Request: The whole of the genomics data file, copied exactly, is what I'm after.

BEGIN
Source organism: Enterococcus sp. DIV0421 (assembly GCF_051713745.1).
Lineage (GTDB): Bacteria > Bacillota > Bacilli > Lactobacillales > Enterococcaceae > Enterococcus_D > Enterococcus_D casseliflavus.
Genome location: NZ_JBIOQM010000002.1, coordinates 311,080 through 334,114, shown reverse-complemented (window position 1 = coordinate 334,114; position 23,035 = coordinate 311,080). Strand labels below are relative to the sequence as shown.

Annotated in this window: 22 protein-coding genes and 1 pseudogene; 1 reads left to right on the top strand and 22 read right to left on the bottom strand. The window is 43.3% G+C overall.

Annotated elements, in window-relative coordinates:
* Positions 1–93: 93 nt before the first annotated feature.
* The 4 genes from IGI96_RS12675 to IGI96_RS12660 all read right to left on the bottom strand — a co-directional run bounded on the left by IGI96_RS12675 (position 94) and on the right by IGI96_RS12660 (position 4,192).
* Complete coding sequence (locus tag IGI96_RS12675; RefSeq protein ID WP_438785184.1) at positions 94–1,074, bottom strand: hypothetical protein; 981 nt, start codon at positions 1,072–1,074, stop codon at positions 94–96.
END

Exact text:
Source organism: Enterococcus sp. DIV0421 (assembly GCF_051713745.1).
Lineage (GTDB): Bacteria > Bacillota > Bacilli > Lactobacillales > Enterococcaceae > Enterococcus_D > Enterococcus_D casseliflavus.
Genome location: NZ_JBIOQM010000002.1, coordinates 311,080 through 334,114, shown reverse-complemented (window position 1 = coordinate 334,114; position 23,035 = coordinate 311,080). Strand labels below are relative to the sequence as shown.

Annotated in this window: 22 protein-coding genes and 1 pseudogene; 1 reads left to right on the top strand and 22 read right to left on the bottom strand. The window is 43.3% G+C overall.

Annotated elements, in window-relative coordinates:
* Positions 1–93: 93 nt before the first annotated feature.
* The 4 genes from IGI96_RS12675 to IGI96_RS12660 all read right to left on the bottom strand — a co-directional run bounded on the left by IGI96_RS12675 (position 94) and on the right by IGI96_RS12660 (position 4,192).
* Complete coding sequence (locus tag IGI96_RS12675; RefSeq protein ID WP_438785184.1) at positions 94–1,074, bottom strand: hypothetical protein; 981 nt, start codon at positions 1,072–1,074, stop codon at positions 94–96.